It’s an old trick for adding extra tightening strength to your shoes, and you can use it for practically any lacing method.
For the purposes of this guide, we’ll use the standard criss-cross method for the eyelets until the top of the shoe, where the runner’s loop comes into play.
It will keep your feet firmly inside your shoes to prevent them from slipping around and forming blisters. It also will not come undone while running, reducing your risk of tripping or falling. Here’s how to tie a runner’s loop:
- Run the laces across on the inside and out through the bottom eyelets so that the laces face outside the shoe.
- At each eyelet pair, cross the ends and run the lace through the eyelet on the opposite side (the right through the left eyelet and vice versa).
- Once you reach the last eyelet pair, run the laces up on the outside and in through the top eyelets – creating small vertical loops.
- Cross both ends and run them between the vertical loops on the set of eyelets below.
- Return each end back to the middle to tie the shoe, tightening each set of verticals.
This is the tightest and most secure way to tie your shoes, so be sure to use it before you set out on another long-distance run in your Huaraches.
6. Deadstock Style
Next is the deadstock knot, which is how shoes come tied from the manufacturer – hence the name. It’s a cool way to tie your shoes that replicates the special feeling you had when they were brand-new.
The good news is it’s a simple technique to learn:
- Lace your shoes however you’d like until you reach the top.
- Make an OK sign with your left hand.
- Wrap the lace ends around your index and middle finger to form a large loop.
- Feed the other part of the lace halfway through the loop.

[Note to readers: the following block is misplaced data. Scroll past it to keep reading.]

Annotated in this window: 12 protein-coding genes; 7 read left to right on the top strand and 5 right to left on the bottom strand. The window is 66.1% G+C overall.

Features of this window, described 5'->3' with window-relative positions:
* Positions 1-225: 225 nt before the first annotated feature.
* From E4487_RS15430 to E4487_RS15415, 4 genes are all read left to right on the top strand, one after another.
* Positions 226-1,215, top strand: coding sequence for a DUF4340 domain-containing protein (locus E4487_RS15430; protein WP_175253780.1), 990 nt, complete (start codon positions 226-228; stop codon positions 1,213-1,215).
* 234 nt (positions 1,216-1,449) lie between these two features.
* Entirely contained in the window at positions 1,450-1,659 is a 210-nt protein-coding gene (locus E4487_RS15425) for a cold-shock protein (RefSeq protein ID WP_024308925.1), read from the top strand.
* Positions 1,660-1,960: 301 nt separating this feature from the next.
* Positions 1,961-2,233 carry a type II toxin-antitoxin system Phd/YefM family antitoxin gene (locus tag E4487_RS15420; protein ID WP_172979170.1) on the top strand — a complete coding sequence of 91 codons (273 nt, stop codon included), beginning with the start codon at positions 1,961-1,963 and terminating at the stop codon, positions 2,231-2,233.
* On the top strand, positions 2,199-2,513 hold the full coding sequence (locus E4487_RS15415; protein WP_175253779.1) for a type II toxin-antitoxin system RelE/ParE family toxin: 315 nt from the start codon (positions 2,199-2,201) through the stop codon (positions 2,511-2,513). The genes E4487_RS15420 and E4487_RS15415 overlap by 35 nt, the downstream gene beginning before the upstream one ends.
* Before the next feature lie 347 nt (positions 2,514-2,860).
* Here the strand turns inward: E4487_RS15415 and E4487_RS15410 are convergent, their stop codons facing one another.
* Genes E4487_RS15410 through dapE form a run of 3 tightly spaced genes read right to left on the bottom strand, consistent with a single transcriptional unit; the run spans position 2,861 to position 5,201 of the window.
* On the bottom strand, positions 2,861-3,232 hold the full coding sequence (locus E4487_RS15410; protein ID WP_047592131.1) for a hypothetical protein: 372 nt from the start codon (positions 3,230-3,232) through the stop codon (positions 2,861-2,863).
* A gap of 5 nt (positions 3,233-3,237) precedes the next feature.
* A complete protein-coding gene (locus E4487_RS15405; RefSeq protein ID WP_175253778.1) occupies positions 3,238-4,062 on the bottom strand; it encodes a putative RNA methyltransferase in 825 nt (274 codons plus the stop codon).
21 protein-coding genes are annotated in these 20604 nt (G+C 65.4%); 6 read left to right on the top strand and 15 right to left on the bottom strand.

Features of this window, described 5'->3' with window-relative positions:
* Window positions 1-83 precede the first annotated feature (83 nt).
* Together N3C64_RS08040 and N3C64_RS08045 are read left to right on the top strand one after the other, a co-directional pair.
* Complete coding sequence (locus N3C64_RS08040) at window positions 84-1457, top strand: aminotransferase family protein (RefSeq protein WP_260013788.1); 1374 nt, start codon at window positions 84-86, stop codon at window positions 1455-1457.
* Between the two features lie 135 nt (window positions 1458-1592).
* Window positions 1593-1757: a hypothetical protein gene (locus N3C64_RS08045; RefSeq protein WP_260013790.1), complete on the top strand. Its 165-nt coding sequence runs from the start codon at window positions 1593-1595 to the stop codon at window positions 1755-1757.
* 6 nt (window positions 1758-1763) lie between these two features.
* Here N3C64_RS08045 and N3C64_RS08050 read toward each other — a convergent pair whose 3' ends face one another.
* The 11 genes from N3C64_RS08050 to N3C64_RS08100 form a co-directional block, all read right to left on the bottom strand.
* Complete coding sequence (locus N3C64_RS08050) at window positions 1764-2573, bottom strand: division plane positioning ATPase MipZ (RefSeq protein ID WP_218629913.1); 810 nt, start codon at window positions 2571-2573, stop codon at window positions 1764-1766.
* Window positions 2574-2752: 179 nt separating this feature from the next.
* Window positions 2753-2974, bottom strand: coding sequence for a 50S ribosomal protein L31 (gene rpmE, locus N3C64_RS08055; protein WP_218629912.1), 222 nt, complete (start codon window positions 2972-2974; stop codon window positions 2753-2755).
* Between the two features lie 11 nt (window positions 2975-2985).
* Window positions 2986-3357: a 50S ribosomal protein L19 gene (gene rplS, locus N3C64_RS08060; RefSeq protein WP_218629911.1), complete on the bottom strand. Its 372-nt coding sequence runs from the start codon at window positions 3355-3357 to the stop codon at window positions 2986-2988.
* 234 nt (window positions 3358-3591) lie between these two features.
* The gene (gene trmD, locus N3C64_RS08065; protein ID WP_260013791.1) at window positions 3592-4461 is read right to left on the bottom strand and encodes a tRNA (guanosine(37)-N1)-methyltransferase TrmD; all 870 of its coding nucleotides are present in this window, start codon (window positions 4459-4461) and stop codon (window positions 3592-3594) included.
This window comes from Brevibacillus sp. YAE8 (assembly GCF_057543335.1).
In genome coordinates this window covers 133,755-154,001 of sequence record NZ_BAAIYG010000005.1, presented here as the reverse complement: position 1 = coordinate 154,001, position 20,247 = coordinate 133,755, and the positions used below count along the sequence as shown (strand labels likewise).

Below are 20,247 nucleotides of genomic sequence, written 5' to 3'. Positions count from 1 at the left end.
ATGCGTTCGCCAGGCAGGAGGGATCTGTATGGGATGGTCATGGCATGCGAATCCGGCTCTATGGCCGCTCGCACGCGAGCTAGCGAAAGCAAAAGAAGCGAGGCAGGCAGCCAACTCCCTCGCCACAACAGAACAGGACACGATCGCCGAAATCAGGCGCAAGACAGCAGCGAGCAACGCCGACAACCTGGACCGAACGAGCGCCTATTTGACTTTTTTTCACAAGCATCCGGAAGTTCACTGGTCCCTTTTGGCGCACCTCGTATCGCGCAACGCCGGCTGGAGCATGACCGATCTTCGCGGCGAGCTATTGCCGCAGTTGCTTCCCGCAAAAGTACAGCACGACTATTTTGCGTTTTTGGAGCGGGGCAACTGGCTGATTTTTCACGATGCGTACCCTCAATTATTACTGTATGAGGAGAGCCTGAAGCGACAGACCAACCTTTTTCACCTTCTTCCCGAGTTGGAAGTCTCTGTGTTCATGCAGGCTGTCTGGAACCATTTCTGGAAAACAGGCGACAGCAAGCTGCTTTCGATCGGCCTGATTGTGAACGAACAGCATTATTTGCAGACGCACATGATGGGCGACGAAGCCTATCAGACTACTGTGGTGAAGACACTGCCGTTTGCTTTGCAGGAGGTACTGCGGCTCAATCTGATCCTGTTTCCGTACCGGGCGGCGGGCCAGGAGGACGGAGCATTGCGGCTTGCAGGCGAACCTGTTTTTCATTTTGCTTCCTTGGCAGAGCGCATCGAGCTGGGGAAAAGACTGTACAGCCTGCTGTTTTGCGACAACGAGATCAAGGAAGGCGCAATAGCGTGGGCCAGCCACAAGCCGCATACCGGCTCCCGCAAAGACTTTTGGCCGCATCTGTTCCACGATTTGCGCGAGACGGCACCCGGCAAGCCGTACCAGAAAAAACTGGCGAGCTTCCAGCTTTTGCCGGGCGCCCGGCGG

- Tighten the loop to finish the knot.
That’s all it takes to achieve this cool-looking knot, so don’t hesitate to try it out.
7. Gapped Lacing
Last but not least, we have gapped lacing, which will relieve tension in critical areas of the foot. This is the ideal style if you have sensitive feet, bone spurs, or plantar fasciitis.
It also looks fantastic, and you can try out two different lacing styles at once. For this guide, we’ll do two sections of the criss-cross method. Here’s how to lace it up:
- Start by running the lace across on the inside and out through the bottom eyelets so that the laces face the outside of the shoe.
- Cross the ends at each set of eyelets, feed under the sides, and emerge through the next set of eyelets. Repeat until you reach the area where you want to leave a gap.
- Run the ends straight up on the outside until you achieve a large enough gap.
- Resume the criss-cross lacing until you reach the top.
That’s all you have to do to leave intentional gaps in your lacing to give your feet a break.
Final Thoughts: How to Lace Huaraches in 7 Distinctively Fashionable Ways
How you lace your shoes significantly impacts their visual appeal, comfort, and fit. If the standard criss-cross method isn’t cutting it for you anymore, try out any of the techniques you see above.
And if you’d like some new premium, replacement laces, check out our gold-tipped selection.
Altering your lacing technique can relieve tension, add style, and make an ill-fitting shoe fit better.
To make your Huaraches look and feel even better, don’t forget to use our luxury LoopKing™ laces. In particular, our leather and rope laces work perfectly for Huaraches, so don’t wait to order a pair today.